Answering questions from our readers

By Ricardo Chaves

Each month we receive different questions from our readers, although some of these questions are related to specific situations, sometimes the answer may help you to better understand the tax system in Portugal and answer the queries from other readers.

Q: I am a UK citizen and sold my property in Silves last year with a significant gain. This was our holiday home and we never rented it, only used it for our family and friends. How much tax will I pay and when? Should I pay the tax in Portugal, even when I am tax resident in the UK?

Irrespective of your tax domicile, if you sold a property located in Portugal you need to declare it to the Portuguese tax authorities. This is mandatory regardless of if there was a gain or not, so even when you make a loss, you still need to submit an IRS declaration.

The tax declaration is normally made in the months of April to June of the year following to the sale, in case of individual ownership, or within 30 days after the sale, in case of corporate ownership (companies without activity).

Any tax due will be paid in August of the year following to the sale.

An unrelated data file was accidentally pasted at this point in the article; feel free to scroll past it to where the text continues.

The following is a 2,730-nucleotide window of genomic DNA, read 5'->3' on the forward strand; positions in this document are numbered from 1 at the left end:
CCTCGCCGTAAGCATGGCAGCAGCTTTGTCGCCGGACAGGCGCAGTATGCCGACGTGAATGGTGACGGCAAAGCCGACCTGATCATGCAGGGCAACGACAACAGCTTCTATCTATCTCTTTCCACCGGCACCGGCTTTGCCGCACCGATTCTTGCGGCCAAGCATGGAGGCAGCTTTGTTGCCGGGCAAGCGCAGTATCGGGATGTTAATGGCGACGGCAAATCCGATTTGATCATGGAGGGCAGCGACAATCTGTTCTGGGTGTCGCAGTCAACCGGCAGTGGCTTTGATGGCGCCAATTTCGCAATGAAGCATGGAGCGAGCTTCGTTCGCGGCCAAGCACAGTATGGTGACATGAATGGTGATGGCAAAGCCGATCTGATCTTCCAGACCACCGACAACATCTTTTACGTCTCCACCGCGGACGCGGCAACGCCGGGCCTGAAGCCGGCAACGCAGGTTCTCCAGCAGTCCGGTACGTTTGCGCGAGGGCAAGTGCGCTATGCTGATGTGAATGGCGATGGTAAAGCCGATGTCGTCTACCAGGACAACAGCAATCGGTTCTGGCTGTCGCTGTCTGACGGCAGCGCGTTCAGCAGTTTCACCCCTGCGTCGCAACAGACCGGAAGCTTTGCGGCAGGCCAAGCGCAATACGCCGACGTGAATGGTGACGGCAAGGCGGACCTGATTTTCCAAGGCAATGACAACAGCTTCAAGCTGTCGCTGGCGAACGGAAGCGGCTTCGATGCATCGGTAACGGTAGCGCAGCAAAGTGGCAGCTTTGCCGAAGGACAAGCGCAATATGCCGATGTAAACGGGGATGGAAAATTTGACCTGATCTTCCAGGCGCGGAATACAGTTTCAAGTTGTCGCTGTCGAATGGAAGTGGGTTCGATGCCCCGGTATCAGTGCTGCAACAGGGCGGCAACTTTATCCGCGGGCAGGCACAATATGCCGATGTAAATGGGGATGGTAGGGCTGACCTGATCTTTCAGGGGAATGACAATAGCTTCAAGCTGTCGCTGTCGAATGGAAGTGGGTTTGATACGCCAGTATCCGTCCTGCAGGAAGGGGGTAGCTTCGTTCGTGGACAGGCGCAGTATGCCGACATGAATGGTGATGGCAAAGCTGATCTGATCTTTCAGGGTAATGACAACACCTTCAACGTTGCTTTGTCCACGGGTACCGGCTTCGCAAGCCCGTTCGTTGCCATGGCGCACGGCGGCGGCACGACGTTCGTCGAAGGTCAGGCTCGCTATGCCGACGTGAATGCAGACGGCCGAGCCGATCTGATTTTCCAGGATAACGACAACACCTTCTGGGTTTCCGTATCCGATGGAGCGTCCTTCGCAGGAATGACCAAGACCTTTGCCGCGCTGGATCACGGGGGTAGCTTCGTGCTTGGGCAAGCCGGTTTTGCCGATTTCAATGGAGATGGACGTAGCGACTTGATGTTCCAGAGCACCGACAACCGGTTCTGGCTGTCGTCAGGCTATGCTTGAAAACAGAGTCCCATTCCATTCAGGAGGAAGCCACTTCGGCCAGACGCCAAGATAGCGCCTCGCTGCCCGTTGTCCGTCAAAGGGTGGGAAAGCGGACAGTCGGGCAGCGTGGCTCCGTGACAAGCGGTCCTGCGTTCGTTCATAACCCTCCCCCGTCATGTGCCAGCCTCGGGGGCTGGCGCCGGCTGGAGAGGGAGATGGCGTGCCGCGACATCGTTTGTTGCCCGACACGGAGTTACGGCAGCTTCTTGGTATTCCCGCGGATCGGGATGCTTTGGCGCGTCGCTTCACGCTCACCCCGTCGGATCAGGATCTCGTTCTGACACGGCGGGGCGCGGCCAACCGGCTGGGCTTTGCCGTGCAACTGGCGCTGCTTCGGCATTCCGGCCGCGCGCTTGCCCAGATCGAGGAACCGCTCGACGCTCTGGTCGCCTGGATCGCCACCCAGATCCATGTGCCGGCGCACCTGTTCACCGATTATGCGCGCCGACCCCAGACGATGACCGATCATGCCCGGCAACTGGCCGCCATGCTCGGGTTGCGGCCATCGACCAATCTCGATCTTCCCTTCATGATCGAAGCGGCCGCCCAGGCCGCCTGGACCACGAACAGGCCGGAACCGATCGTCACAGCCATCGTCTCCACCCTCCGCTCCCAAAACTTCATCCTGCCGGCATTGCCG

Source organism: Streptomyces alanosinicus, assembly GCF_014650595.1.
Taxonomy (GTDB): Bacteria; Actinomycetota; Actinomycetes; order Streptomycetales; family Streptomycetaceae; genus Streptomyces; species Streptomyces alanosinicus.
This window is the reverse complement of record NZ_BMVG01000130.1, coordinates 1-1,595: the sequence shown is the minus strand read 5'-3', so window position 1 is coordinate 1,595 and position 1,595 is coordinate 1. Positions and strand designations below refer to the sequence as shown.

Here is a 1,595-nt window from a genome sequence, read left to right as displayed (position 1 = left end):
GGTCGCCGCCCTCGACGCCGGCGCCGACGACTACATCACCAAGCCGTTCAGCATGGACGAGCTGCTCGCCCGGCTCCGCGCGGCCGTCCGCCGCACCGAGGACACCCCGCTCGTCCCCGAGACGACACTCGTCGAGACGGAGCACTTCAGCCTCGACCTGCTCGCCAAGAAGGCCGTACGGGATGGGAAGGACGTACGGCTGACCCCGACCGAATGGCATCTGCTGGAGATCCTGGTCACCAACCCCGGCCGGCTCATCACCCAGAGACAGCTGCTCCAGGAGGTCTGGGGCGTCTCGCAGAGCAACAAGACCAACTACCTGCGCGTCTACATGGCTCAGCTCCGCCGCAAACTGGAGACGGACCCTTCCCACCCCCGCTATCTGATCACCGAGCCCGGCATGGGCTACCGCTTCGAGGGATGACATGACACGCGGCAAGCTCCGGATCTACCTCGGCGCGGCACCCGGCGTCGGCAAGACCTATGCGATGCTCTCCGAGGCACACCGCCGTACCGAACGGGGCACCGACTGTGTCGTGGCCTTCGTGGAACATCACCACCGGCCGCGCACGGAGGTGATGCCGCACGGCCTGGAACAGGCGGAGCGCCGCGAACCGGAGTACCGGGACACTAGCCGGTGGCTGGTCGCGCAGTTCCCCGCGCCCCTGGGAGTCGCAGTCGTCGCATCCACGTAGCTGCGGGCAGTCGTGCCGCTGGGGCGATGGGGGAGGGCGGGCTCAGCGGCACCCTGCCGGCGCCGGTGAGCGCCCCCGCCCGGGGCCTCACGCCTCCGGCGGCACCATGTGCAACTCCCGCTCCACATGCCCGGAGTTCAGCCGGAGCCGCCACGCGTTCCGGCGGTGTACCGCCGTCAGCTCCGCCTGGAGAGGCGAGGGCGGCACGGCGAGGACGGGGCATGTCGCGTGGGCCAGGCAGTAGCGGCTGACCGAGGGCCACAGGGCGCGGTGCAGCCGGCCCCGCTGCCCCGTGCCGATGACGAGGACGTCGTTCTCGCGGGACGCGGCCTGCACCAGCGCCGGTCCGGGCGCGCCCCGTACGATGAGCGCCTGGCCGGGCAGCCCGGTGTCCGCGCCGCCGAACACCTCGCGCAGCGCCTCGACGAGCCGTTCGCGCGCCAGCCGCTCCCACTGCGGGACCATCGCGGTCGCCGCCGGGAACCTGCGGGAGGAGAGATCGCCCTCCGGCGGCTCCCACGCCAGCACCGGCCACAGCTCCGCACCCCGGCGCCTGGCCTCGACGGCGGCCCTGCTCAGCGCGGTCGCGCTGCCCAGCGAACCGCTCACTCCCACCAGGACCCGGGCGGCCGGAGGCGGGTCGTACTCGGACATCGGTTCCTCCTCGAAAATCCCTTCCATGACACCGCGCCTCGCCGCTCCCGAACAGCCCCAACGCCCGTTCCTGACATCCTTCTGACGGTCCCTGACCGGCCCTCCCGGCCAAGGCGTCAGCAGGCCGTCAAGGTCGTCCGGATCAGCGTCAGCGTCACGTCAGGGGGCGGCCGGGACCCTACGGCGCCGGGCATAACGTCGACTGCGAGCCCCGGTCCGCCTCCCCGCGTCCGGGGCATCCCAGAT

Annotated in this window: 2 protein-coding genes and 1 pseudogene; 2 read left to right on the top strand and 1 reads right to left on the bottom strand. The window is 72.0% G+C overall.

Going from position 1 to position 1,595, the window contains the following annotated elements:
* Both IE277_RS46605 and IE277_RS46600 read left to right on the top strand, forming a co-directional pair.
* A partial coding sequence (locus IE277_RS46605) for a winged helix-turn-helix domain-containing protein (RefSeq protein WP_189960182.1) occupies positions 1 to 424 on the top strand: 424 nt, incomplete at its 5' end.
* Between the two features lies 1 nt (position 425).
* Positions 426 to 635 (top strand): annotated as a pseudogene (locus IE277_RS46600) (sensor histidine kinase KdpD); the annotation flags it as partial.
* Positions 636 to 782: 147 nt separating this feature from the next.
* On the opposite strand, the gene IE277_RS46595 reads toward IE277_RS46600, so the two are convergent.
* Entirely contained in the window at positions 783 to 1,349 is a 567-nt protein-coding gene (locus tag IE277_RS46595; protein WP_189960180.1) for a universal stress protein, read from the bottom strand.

As you are non-resident for tax purposes, the tax applicable to your capital gain, will be 28%. However, Portugal is not following the EU rules as tax residents pay tax just on half of the gain. In face of this discrimination, it’s possible to challenge the tax authority’s decision and pay tax just on half of the gain – 14% of total!

Anyone that paid 28% within the last 4 years on a similar situation, can still issue a formal complaint and receive a tax refund on half of the tax paid. If you wish to know how this can be done, please contact us.

Please be aware that any property transaction performed in Portugal is also reported to the Tax Authorities by the notary that executes the deed. This means that when you declare the sale on your tax declaration, the tax authorities already know of it, so if you fail to include this on your declaration, the taxman will be after you. Don’t try to hide from the tax authorities as they will contact you in the country where you live and the collection can be made by the HMRC for instance.

Please feel free to send us the questions you may have to We will select some of these to be published.